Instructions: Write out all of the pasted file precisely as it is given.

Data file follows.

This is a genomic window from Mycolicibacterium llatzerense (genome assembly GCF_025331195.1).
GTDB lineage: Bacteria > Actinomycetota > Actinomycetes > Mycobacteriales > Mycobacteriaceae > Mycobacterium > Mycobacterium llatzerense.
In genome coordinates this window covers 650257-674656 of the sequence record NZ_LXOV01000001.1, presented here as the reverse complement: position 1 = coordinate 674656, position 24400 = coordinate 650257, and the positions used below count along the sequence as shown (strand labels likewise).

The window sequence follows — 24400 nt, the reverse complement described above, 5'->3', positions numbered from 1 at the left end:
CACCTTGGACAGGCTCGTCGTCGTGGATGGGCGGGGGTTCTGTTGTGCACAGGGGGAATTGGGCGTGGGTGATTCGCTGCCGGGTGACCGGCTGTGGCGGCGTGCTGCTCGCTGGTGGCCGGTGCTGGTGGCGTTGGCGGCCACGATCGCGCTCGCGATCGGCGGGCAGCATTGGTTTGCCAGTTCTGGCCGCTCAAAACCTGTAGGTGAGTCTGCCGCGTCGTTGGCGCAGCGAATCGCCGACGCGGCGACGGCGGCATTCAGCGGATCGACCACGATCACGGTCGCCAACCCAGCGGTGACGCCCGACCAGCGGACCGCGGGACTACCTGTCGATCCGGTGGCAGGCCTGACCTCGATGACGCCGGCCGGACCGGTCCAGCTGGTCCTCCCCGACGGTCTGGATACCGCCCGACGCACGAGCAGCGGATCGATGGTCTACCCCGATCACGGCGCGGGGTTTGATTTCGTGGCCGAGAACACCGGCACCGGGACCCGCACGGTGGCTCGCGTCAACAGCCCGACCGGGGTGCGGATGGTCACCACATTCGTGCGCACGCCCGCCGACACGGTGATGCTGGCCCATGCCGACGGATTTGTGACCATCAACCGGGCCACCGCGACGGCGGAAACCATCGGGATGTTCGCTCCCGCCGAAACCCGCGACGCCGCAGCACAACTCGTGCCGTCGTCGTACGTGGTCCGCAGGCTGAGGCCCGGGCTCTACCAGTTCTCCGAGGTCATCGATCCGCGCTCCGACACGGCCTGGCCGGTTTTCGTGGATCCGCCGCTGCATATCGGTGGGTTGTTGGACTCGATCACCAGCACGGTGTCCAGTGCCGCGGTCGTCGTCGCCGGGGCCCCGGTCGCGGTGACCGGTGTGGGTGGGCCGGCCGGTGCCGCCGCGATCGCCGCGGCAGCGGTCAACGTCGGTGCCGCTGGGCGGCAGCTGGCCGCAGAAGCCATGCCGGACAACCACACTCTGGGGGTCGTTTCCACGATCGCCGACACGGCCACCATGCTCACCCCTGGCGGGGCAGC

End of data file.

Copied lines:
This is a genomic window from Mycolicibacterium llatzerense (genome assembly GCF_025331195.1).
GTDB lineage: Bacteria > Actinomycetota > Actinomycetes > Mycobacteriales > Mycobacteriaceae > Mycobacterium > Mycobacterium llatzerense.
In genome coordinates this window covers 650257-674656 of the sequence record NZ_LXOV01000001.1, presented here as the reverse complement: position 1 = coordinate 674656, position 24400 = coordinate 650257, and the positions used below count along the sequence as shown (strand labels likewise).

The window sequence follows — 24400 nt, the reverse complement described above, 5'->3', positions numbered from 1 at the left end:
CACCTTGGACAGGCTCGTCGTCGTGGATGGGCGGGGGTTCTGTTGTGCACAGGGGGAATTGGGCGTGGGTGATTCGCTGCCGGGTGACCGGCTGTGGCGGCGTGCTGCTCGCTGGTGGCCGGTGCTGGTGGCGTTGGCGGCCACGATCGCGCTCGCGATCGGCGGGCAGCATTGGTTTGCCAGTTCTGGCCGCTCAAAACCTGTAGGTGAGTCTGCCGCGTCGTTGGCGCAGCGAATCGCCGACGCGGCGACGGCGGCATTCAGCGGATCGACCACGATCACGGTCGCCAACCCAGCGGTGACGCCCGACCAGCGGACCGCGGGACTACCTGTCGATCCGGTGGCAGGCCTGACCTCGATGACGCCGGCCGGACCGGTCCAGCTGGTCCTCCCCGACGGTCTGGATACCGCCCGACGCACGAGCAGCGGATCGATGGTCTACCCCGATCACGGCGCGGGGTTTGATTTCGTGGCCGAGAACACCGGCACCGGGACCCGCACGGTGGCTCGCGTCAACAGCCCGACCGGGGTGCGGATGGTCACCACATTCGTGCGCACGCCCGCCGACACGGTGATGCTGGCCCATGCCGACGGATTTGTGACCATCAACCGGGCCACCGCGACGGCGGAAACCATCGGGATGTTCGCTCCCGCCGAAACCCGCGACGCCGCAGCACAACTCGTGCCGTCGTCGTACGTGGTCCGCAGGCTGAGGCCCGGGCTCTACCAGTTCTCCGAGGTCATCGATCCGCGCTCCGACACGGCCTGGCCGGTTTTCGTGGATCCGCCGCTGCATATCGGTGGGTTGTTGGACTCGATCACCAGCACGGTGTCCAGTGCCGCGGTCGTCGTCGCCGGGGCCCCGGTCGCGGTGACCGGTGTGGGTGGGCCGGCCGGTGCCGCCGCGATCGCCGCGGCAGCGGTCAACGTCGGTGCCGCTGGGCGGCAGCTGGCCGCAGAAGCCATGCCGGACAACCACACTCTGGGGGTCGTTTCCACGATCGCCGACACGGCCACCATGCTCACCCCTGGCGGGGCAGC